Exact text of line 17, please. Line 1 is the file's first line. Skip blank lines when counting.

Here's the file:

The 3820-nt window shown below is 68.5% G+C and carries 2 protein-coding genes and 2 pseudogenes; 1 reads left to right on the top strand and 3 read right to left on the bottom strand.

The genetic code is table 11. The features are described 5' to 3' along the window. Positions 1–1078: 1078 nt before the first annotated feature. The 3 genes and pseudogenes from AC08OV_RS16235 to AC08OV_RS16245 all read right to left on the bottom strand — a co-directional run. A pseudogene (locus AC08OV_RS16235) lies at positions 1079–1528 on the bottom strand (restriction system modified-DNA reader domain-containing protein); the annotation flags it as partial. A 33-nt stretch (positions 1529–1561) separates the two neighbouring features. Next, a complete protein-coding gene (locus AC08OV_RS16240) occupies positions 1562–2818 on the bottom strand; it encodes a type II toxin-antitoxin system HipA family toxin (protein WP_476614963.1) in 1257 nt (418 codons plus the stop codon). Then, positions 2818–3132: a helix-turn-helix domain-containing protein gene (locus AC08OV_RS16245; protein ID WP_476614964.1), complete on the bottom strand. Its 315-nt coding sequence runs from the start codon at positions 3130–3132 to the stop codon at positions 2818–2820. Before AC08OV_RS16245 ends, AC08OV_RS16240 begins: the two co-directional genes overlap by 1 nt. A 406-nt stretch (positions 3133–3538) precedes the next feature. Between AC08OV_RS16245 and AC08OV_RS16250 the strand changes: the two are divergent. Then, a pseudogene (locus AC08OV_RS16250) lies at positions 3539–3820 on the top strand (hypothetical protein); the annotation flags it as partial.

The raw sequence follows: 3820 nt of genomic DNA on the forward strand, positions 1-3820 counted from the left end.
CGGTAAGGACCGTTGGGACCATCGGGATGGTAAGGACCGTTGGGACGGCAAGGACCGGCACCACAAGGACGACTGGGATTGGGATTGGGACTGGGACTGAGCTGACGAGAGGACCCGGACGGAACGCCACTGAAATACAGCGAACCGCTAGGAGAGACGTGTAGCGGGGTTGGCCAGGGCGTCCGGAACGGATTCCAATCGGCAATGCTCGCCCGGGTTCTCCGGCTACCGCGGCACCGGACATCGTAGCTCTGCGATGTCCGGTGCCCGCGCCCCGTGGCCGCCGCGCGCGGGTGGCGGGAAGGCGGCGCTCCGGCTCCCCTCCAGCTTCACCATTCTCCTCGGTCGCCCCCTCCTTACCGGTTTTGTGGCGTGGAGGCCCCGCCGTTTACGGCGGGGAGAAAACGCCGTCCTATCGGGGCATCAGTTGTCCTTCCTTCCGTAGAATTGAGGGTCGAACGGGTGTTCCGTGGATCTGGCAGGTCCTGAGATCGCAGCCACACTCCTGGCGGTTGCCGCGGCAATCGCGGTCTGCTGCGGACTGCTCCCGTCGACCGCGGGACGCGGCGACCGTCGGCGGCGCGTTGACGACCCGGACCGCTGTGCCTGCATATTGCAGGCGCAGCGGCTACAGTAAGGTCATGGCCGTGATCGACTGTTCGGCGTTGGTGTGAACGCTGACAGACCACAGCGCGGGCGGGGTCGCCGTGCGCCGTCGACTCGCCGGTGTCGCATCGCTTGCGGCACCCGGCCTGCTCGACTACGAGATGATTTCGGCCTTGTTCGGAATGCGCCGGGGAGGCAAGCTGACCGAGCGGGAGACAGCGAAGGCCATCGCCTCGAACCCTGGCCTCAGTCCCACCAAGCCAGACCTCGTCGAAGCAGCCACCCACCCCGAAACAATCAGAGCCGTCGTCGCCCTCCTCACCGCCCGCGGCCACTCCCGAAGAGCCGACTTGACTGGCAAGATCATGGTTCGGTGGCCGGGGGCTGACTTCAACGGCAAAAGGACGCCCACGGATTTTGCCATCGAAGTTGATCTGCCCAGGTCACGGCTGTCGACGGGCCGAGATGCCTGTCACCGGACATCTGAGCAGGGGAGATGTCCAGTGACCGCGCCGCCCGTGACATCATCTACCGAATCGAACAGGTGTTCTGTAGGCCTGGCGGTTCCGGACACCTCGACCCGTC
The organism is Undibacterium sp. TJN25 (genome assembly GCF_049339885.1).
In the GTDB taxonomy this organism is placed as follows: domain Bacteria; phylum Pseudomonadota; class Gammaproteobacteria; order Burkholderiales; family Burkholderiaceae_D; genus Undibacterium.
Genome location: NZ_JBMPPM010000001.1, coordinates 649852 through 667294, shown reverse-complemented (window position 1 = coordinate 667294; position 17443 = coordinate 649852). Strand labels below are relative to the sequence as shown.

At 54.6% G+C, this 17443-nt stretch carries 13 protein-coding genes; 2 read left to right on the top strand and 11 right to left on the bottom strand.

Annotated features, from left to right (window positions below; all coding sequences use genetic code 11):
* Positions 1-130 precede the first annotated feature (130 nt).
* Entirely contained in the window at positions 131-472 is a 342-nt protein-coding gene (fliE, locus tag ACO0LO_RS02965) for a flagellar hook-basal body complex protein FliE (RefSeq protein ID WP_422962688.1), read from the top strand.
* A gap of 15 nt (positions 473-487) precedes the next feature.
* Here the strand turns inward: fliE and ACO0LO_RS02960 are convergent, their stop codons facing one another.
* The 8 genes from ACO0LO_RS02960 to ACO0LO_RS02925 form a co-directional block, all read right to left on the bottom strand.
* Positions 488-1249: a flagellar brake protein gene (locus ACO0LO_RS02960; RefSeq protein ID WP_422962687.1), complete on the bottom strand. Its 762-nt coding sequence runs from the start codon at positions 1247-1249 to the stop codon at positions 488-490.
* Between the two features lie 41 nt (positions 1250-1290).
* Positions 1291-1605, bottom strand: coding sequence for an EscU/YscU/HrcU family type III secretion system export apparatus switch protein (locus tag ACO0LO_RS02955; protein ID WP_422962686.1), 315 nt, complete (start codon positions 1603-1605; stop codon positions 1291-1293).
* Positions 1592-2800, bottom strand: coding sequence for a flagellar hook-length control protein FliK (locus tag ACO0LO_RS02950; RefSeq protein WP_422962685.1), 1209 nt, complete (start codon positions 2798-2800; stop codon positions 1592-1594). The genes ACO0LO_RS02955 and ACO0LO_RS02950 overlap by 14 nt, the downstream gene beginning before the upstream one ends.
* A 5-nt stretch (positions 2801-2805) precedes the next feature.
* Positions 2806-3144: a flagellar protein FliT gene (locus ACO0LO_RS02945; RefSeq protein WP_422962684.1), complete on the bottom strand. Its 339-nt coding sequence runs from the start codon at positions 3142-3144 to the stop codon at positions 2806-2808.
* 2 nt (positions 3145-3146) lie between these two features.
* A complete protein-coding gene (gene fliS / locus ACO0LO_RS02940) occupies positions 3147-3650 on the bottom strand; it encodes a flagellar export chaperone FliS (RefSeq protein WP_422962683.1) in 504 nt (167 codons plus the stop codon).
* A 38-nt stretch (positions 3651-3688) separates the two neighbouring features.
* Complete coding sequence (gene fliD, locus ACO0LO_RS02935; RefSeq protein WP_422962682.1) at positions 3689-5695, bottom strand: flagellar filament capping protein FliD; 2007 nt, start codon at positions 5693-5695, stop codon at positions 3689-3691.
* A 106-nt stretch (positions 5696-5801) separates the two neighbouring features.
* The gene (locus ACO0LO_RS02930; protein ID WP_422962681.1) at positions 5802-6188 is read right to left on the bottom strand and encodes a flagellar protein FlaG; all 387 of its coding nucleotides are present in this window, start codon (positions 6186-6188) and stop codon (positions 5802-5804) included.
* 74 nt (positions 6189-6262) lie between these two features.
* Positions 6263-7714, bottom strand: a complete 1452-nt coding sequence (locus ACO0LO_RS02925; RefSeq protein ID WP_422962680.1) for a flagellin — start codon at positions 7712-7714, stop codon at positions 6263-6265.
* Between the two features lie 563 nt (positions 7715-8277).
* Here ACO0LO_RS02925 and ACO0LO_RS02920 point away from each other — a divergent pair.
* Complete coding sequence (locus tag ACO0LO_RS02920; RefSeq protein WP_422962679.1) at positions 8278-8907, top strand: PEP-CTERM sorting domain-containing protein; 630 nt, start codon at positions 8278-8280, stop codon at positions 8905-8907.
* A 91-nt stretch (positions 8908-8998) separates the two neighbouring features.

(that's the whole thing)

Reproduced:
* Positions 1291-1605, bottom strand: coding sequence for an EscU/YscU/HrcU family type III secretion system export apparatus switch protein (locus tag ACO0LO_RS02955; protein ID WP_422962686.1), 315 nt, complete (start codon positions 1603-1605; stop codon positions 1291-1293).